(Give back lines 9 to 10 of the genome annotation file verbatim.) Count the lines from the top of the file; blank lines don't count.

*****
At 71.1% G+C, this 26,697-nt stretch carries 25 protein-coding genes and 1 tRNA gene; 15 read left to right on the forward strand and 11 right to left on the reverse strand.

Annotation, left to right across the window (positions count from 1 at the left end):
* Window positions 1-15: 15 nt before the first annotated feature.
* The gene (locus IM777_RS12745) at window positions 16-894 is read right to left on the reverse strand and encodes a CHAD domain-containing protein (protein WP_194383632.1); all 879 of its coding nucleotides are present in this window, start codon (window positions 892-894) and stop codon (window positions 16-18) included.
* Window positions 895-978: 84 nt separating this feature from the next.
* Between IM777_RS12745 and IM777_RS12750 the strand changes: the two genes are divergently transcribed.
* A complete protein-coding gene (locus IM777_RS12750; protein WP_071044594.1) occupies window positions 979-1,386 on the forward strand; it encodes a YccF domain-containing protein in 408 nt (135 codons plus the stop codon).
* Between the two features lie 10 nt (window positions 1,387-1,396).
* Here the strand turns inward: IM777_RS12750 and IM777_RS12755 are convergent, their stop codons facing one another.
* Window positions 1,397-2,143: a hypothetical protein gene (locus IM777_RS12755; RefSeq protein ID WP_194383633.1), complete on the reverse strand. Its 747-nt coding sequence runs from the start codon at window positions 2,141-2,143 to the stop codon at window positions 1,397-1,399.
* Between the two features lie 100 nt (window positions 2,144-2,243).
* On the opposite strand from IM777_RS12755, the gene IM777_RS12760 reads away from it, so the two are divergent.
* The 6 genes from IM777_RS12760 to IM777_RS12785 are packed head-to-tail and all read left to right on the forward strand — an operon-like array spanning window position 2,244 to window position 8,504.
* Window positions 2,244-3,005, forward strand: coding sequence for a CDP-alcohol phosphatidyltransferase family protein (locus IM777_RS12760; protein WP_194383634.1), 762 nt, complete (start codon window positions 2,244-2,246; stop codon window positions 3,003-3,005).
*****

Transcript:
* Here the strand turns inward: IM777_RS12750 and IM777_RS12755 are convergent, their stop codons facing one another.
* Window positions 1,397-2,143: a hypothetical protein gene (locus IM777_RS12755; RefSeq protein ID WP_194383633.1), complete on the reverse strand. Its 747-nt coding sequence runs from the start codon at window positions 2,141-2,143 to the stop codon at window positions 1,397-1,399.